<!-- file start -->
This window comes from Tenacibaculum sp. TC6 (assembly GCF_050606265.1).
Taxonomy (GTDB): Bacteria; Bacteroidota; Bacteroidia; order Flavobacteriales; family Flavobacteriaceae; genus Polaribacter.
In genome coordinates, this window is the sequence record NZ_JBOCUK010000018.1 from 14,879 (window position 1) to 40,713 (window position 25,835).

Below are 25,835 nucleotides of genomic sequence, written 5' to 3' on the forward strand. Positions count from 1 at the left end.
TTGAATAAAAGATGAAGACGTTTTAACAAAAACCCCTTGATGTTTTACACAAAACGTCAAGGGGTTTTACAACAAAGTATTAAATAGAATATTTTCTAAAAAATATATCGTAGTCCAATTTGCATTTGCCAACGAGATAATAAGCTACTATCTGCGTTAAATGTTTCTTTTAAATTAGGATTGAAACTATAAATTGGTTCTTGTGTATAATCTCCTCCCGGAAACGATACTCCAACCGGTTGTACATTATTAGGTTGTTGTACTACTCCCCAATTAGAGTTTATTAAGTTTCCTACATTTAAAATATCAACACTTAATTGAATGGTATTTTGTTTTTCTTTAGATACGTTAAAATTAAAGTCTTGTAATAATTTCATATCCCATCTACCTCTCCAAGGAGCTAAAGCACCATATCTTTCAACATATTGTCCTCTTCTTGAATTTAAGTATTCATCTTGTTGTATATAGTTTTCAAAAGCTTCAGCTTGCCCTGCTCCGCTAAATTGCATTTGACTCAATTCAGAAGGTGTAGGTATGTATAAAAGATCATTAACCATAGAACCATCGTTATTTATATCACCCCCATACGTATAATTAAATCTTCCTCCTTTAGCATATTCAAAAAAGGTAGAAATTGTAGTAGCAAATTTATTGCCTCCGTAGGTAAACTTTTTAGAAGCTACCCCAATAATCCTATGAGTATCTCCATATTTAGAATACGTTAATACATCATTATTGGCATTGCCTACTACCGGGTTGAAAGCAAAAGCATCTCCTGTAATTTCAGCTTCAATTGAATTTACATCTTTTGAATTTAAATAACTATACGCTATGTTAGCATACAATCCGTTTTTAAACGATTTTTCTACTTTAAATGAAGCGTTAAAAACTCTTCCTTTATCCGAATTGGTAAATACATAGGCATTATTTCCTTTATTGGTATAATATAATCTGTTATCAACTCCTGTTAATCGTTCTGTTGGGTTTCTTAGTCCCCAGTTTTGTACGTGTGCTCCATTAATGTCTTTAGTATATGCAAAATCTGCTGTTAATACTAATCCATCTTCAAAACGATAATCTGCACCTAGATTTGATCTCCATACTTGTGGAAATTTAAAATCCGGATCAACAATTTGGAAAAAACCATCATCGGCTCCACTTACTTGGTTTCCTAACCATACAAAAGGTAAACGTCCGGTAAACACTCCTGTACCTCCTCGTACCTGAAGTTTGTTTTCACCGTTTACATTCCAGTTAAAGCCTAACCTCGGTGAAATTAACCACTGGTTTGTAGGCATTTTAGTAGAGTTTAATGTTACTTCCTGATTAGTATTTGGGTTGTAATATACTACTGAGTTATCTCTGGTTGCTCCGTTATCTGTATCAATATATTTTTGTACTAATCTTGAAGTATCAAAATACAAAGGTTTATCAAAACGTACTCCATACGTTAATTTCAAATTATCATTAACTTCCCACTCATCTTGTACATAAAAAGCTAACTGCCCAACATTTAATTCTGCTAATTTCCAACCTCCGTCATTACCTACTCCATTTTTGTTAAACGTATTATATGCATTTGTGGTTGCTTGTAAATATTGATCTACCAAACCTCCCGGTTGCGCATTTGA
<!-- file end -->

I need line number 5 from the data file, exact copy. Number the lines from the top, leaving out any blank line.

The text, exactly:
TTGAATAAAAGATGAAGACGTTTTAACAAAAACCCCTTGATGTTTTACACAAAACGTCAAGGGGTTTTACAACAAAGTATTAAATAGAATATTTTCTAAAAAATATATCGTAGTCCAATTTGCATTTGCCAACGAGATAATAAGCTACTATCTGCGTTAAATGTTTCTTTTAAATTAGGATTGAAACTATAAATTGGTTCTTGTGTATAATCTCCTCCCGGAAACGATACTCCAACCGGTTGTACATTATTAGGTTGTTGTACTACTCCCCAATTAGAGTTTATTAAGTTTCCTACATTTAAAATATCAACACTTAATTGAATGGTATTTTGTTTTTCTTTAGATACGTTAAAATTAAAGTCTTGTAATAATTTCATATCCCATCTACCTCTCCAAGGAGCTAAAGCACCATATCTTTCAACATATTGTCCTCTTCTTGAATTTAAGTATTCATCTTGTTGTATATAGTTTTCAAAAGCTTCAGCTTGCCCTGCTCCGCTAAATTGCATTTGACTCAATTCAGAAGGTGTAGGTATGTATAAAAGATCATTAACCATAGAACCATCGTTATTTATATCACCCCCATACGTATAATTAAATCTTCCTCCTTTAGCATATTCAAAAAAGGTAGAAATTGTAGTAGCAAATTTATTGCCTCCGTAGGTAAACTTTTTAGAAGCTACCCCAATAATCCTATGAGTATCTCCATATTTAGAATACGTTAATACATCATTATTGGCATTGCCTACTACCGGGTTGAAAGCAAAAGCATCTCCTGTAATTTCAGCTTCAATTGAATTTACATCTTTTGAATTTAAATAACTATACGCTATGTTAGCATACAATCCGTTTTTAAACGATTTTTCTACTTTAAATGAAGCGTTAAAAACTCTTCCTTTATCCGAATTGGTAAATACATAGGCATTATTTCCTTTATTGGTATAATATAATCTGTTATCAACTCCTGTTAATCGTTCTGTTGGGTTTCTTAGTCCCCAGTTTTGTACGTGTGCTCCATTAATGTCTTTAGTATATGCAAAATCTGCTGTTAATACTAATCCATCTTCAAAACGATAATCTGCACCTAGATTTGATCTCCATACTTGTGGAAATTTAAAATCCGGATCAACAATTTGGAAAAAACCATCATCGGCTCCACTTACTTGGTTTCCTAACCATACAAAAGGTAAACGTCCGGTAAACACTCCTGTACCTCCTCGTACCTGAAGTTTGTTTTCACCGTTTACATTCCAGTTAAAGCCTAACCTCGGTGAAATTAACCACTGGTTTGTAGGCATTTTAGTAGAGTTTAATGTTACTTCCTGATTAGTATTTGGGTTGTAATATACTACTGAGTTATCTCTGGTTGCTCCGTTATCTGTATCAATATATTTTTGTACTAATCTTGAAGTATCAAAATACAAAGGTTTATCAAAACGTACTCCATACGTTAATTTCAAATTATCATTAACTTCCCACTCATCTTGTACATAAAAAGCTAACTGCCCAACATTTAATTCTGCTAATTTCCAACCTCCGTCATTACCTACTCCATTTTTGTTAAACGTATTATATGCATTTGTGGTTGCTTGTAAATATTGATCTACCAAACCTCCCGGTTGCGCATTTGA